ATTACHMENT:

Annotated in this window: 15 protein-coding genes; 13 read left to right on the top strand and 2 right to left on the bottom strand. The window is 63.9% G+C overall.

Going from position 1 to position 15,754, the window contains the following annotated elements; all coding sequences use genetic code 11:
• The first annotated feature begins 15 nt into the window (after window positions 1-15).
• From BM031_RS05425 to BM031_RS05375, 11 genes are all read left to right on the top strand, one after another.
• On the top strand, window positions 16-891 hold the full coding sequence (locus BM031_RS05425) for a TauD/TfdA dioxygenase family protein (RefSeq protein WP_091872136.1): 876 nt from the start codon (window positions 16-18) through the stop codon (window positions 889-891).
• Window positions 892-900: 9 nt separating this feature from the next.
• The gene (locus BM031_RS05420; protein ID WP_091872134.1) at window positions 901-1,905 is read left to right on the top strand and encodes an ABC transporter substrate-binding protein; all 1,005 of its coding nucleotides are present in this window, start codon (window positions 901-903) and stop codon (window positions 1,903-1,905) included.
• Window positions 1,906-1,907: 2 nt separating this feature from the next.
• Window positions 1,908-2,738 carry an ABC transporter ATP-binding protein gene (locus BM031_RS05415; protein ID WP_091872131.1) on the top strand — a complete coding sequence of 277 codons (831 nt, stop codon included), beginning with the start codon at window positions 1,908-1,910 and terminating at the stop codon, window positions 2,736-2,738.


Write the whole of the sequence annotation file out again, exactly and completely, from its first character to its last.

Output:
Annotated in this window: 15 protein-coding genes; 13 read left to right on the top strand and 2 right to left on the bottom strand. The window is 63.9% G+C overall.

Going from position 1 to position 15,754, the window contains the following annotated elements; all coding sequences use genetic code 11:
• The first annotated feature begins 15 nt into the window (after window positions 1-15).
• From BM031_RS05425 to BM031_RS05375, 11 genes are all read left to right on the top strand, one after another.
• On the top strand, window positions 16-891 hold the full coding sequence (locus BM031_RS05425) for a TauD/TfdA dioxygenase family protein (RefSeq protein WP_091872136.1): 876 nt from the start codon (window positions 16-18) through the stop codon (window positions 889-891).
• Window positions 892-900: 9 nt separating this feature from the next.
• The gene (locus BM031_RS05420; protein ID WP_091872134.1) at window positions 901-1,905 is read left to right on the top strand and encodes an ABC transporter substrate-binding protein; all 1,005 of its coding nucleotides are present in this window, start codon (window positions 901-903) and stop codon (window positions 1,903-1,905) included.
• Window positions 1,906-1,907: 2 nt separating this feature from the next.
• Window positions 1,908-2,738 carry an ABC transporter ATP-binding protein gene (locus BM031_RS05415; protein ID WP_091872131.1) on the top strand — a complete coding sequence of 277 codons (831 nt, stop codon included), beginning with the start codon at window positions 1,908-1,910 and terminating at the stop codon, window positions 2,736-2,738.